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(1942, directed by Michael Curtiz)

- inducted 2013 -

“Tell people you love movies, and they'll often immediately ask you that impossible question: ‘so what's your favorite movie?’ You can stammer and equivocate all you like, but in the end, they just want to hear one title. That title, for me, is almost always Casablanca.

“I know that it can be dismissed as an obvious choice, or worse: a dull one. Casablanca doesn't play any major role in the history of cinema. It didn't introduce any new techniques or signify a breakthrough of some kind. It's not by some fancy auteur – though I would argue that Curtiz is generally underrated as a director.

“What it is, however, is a movie full of pure pleasure, not necessarily my absolute favorite at any time but a film I can watch over and over and enjoy every single time. It may not have been revolutionary, but it was expertly crafted in one of the most successful movie factories that ever existed. And then, due to some unmeasurable, impossible to replicate movie magic, every single element came together perfectly. The actors are all perfect for their parts. Every line (except maybe for the one about cannon fire) lands. And the ending is one of the most memorable ones ever put on film.

“Yes, Casablanca is corny. But as one of its screen writers, Julius Epstein, remarked: ‘When corn works, there's nothing better.’ Corn has never worked better than it did in Casablanca.”

~ Hedwig van Driel

Principal cast: Humphrey Bogart, Ingrid Bergman, Paul Henreid, Claude Rains, Conrad Veidt, Sydney Greenestreet, Peter Lorre, S.Z. Sakall, Madeleine Lebeau, Dooley Wilson, Joy Page, John Qualen, Leonid Kinskey, Curt Bois
Screenplay by Julius J. Epstein and Philip G. Epstein and Howard Koch, with uncredited contributions by Casey Robinson
Based on the play Everybody Comes to Rick’s by Murray Bennett and Joan Alison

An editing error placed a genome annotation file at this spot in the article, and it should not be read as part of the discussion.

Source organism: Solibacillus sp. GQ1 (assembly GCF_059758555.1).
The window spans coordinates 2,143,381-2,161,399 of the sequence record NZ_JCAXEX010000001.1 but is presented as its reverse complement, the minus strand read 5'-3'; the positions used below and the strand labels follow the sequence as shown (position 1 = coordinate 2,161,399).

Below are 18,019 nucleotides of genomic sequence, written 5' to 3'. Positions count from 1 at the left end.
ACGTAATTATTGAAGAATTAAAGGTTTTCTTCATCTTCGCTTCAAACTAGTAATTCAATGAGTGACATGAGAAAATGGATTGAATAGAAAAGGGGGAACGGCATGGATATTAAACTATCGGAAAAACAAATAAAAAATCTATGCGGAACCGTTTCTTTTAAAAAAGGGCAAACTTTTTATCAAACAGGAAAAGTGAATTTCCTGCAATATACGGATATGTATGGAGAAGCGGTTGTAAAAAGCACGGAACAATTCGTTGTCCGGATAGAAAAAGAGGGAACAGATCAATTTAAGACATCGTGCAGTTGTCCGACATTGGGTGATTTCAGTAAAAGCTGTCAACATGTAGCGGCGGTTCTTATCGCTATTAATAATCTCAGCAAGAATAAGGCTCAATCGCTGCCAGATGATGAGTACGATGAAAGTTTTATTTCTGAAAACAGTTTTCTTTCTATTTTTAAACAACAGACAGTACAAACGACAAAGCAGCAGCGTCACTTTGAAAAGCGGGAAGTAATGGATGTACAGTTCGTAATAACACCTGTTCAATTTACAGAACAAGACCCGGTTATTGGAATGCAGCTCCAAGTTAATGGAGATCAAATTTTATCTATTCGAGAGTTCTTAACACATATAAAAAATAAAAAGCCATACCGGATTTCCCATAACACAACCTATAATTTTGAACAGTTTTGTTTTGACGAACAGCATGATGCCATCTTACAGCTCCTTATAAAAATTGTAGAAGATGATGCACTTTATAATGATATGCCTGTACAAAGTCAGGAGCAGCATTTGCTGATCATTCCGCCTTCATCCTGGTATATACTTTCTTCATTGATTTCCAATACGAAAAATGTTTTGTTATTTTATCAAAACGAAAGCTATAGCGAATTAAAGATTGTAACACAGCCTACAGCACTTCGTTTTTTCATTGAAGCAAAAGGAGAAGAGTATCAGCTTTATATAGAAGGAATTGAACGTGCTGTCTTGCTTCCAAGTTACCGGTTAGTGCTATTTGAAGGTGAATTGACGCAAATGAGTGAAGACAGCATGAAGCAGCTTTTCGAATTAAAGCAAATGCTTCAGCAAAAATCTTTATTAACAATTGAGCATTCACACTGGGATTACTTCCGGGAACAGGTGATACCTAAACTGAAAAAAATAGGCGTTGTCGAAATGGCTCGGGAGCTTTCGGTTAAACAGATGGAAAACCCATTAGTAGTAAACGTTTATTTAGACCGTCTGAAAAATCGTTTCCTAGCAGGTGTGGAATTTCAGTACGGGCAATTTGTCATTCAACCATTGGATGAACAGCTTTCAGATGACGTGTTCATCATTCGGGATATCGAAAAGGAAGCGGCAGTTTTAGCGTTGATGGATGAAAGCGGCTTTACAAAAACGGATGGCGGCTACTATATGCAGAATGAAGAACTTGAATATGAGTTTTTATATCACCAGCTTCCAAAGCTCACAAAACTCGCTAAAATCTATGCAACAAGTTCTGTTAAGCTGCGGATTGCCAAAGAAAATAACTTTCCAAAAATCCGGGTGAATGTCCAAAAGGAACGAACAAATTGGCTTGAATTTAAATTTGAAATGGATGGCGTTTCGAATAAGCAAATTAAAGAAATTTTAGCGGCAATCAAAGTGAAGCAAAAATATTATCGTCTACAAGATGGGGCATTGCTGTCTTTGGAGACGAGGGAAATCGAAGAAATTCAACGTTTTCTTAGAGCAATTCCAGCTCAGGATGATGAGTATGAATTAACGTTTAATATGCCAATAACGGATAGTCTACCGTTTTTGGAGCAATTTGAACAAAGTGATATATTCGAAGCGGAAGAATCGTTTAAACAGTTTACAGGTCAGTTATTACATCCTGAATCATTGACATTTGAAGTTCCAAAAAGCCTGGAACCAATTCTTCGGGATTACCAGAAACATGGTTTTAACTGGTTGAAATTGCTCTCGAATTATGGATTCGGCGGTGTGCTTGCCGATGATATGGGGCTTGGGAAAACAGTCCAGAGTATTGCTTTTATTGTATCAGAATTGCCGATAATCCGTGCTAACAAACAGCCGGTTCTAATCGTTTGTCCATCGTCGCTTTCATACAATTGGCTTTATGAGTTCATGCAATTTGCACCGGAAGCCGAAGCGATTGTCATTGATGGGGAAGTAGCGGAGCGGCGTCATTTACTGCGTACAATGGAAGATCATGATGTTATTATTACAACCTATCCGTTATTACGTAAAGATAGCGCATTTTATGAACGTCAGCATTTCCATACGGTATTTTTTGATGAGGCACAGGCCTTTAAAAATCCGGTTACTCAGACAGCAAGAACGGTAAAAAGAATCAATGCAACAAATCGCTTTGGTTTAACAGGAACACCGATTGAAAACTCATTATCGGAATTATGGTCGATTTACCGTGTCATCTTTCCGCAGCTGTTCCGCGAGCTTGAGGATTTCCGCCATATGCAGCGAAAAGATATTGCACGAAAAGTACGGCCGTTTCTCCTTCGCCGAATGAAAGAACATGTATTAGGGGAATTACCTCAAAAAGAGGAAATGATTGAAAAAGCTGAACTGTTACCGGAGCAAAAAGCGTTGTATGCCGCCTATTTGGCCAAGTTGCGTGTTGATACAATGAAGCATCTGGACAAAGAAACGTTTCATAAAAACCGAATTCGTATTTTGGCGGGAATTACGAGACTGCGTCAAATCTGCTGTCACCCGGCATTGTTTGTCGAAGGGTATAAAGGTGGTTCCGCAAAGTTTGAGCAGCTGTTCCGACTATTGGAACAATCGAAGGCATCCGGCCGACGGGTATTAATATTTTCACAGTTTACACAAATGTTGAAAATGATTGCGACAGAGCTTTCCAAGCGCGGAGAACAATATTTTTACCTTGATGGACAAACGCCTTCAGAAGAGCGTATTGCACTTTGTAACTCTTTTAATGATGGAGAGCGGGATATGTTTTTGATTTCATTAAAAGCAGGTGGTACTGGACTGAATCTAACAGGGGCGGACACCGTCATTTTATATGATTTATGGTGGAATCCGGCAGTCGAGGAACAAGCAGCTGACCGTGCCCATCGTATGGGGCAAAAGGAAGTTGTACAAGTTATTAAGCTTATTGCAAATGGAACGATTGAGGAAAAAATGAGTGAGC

Executive producer: Jack L. Warner
Director of photography: Arthur Edeson
Art direction by Curt Jules Weyl
Set decoration by George James Hopkins
Gowns by Orry-Kelly
Film editing by Owen Marks
Original music by Max Steiner
Songs by M.K. Jerome and Jack Scholl
Makeup by Perc Westmore
Sound by Francis J. Scheid
Special effects by Lawrence W. Butler and Willard Van Enger
Produced by Hal B. Wallis (uncredited)

Duration: 102 minutes
Languages: English, French, German, Italian
Filmed in black and white
Sound mix: Mono (RCA Sound System)
Aspect ratio: 1.37:1

Produced and released in USA by Warner Bros. Pictures Inc.
Premiered in New York City, NY on 26 November 1942

Awards and honors:
- National Film Registry selection, 1989
- Selected as one of Roger Ebert’s “Great Movies,” 15 September 1996
- Academy Awards (USA), 1943: Best Picture (won)
- Academy Awards (USA), 1943: Best Director, Michael Curtiz (won)
- Academy Awards (USA), 1943: Best Writing, Screenplay (won)
- Academy Awards (USA), 1943: Best Actor in a Leading Role, Humphrey Bogart (nominated)
- Academy Awards (USA), 1943: Best Actor in a Supporting Role, Claude Rains (nominated)
- Academy Awards (USA), 1943: Best Music, Scoring of a Dramatic or Comedy Picture (nominated)
- Academy Awards (USA), 1943: Best Cinematography, Black and White (nominated)
- Academy Awards (USA), 1943: Best Film Editing (nominated)
- NYFCC Award, New York Film Critics Circle, 1942: Best Actor, Humphrey Bogart (2nd place)
- National Board of Review: one of the Top Ten films of 1943